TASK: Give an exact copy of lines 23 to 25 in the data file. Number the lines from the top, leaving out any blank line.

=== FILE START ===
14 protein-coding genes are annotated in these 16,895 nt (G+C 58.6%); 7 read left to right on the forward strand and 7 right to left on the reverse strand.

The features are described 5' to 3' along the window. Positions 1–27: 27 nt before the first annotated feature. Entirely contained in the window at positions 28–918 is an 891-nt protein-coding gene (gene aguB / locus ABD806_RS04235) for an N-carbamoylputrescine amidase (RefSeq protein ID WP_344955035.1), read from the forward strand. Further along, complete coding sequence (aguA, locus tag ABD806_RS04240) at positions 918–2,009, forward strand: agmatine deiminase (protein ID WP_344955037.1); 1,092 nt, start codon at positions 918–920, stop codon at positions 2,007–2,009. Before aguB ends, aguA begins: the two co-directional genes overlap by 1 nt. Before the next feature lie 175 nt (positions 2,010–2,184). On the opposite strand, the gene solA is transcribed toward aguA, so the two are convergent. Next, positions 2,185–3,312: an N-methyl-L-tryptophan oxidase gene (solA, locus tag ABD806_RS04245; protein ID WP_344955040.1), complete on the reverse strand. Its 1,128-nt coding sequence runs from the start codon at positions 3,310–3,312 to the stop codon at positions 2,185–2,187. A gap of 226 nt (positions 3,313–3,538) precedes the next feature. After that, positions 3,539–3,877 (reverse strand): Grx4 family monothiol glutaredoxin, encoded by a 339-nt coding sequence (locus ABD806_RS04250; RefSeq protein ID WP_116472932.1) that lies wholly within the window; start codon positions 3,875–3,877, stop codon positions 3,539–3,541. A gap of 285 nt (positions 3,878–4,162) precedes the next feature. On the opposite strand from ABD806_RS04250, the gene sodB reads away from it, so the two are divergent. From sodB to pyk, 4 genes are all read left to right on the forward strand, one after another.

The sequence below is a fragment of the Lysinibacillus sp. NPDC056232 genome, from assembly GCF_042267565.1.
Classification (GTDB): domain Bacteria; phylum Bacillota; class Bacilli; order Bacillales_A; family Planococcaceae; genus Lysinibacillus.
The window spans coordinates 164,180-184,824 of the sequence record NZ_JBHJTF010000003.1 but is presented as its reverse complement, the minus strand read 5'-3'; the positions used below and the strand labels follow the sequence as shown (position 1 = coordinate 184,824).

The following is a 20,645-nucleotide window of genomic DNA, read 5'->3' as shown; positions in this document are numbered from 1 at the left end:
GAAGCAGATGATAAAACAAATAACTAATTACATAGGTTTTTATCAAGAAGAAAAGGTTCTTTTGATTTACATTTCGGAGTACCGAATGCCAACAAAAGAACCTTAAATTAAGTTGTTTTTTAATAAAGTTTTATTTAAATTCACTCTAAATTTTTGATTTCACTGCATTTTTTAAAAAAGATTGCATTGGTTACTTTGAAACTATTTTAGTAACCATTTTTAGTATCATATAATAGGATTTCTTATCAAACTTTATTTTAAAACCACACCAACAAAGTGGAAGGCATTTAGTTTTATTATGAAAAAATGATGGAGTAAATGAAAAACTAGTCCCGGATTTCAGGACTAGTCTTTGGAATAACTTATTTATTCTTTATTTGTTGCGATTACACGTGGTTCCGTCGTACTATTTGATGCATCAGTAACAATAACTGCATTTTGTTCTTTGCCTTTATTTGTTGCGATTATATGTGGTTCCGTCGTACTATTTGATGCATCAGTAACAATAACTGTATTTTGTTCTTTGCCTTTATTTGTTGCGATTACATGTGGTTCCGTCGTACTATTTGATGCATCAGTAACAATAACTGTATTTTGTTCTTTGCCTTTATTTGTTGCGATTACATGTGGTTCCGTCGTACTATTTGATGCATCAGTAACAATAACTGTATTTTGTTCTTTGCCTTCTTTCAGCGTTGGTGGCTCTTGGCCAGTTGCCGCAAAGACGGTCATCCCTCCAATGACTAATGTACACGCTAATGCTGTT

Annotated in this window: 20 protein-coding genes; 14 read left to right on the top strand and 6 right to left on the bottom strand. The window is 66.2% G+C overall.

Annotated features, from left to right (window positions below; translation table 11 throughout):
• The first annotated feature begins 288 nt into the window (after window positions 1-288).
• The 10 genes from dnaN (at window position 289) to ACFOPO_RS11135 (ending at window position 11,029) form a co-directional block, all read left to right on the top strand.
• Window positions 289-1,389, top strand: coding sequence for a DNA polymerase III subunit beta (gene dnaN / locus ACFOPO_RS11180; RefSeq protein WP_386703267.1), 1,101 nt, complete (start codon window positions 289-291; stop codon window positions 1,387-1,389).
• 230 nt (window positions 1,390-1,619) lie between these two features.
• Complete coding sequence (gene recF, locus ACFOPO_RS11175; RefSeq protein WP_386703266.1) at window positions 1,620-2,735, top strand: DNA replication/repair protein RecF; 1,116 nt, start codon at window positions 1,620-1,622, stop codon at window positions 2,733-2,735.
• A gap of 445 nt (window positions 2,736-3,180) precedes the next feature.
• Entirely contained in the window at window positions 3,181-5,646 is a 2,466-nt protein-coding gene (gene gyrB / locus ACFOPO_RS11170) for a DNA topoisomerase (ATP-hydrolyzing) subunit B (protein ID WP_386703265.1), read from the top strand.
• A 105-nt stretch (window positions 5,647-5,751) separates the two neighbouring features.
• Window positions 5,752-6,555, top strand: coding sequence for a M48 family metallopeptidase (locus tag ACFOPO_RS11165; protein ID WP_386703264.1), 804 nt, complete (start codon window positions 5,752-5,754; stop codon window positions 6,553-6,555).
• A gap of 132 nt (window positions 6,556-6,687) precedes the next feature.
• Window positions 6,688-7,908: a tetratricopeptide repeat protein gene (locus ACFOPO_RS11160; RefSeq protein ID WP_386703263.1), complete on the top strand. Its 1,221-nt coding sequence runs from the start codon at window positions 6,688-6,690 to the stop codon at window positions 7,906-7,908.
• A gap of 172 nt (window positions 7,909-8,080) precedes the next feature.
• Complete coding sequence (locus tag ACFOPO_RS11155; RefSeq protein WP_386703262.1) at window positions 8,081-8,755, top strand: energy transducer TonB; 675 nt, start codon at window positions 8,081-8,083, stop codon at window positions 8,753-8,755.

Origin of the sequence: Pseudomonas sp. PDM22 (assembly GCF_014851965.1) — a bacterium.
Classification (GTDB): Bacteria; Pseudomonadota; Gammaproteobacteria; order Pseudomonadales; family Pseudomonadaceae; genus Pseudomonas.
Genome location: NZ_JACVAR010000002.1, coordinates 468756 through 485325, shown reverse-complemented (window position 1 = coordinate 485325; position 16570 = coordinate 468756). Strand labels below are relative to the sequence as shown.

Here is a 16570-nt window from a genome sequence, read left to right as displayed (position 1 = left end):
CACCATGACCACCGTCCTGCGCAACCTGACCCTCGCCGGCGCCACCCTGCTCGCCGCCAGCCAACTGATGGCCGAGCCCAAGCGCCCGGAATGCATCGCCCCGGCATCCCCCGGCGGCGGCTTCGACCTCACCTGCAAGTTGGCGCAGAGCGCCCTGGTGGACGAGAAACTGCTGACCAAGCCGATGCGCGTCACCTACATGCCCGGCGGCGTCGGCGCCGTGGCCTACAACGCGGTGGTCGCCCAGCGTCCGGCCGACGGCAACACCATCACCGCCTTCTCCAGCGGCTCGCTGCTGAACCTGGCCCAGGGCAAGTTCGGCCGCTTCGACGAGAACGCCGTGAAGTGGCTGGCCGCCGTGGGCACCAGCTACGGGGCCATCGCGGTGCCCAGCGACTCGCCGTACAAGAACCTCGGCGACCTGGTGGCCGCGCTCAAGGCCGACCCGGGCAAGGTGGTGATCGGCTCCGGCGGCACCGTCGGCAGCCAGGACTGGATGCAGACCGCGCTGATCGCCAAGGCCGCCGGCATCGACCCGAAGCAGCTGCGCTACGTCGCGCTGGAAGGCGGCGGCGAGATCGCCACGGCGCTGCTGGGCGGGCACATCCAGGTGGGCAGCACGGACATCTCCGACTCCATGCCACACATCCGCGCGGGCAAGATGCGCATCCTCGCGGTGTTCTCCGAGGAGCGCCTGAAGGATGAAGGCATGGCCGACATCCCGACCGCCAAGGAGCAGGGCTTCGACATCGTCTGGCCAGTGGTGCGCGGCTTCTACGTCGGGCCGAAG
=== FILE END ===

Origin of the sequence: Pseudomonas sp. PDM22 (assembly GCF_014851965.1) — a bacterium.
Classification (GTDB): Bacteria; Pseudomonadota; Gammaproteobacteria; order Pseudomonadales; family Pseudomonadaceae; genus Pseudomonas.
Genome location: NZ_JACVAR010000002.1, coordinates 468756 through 485325, shown reverse-complemented (window position 1 = coordinate 485325; position 16570 = coordinate 468756). Strand labels below are relative to the sequence as shown.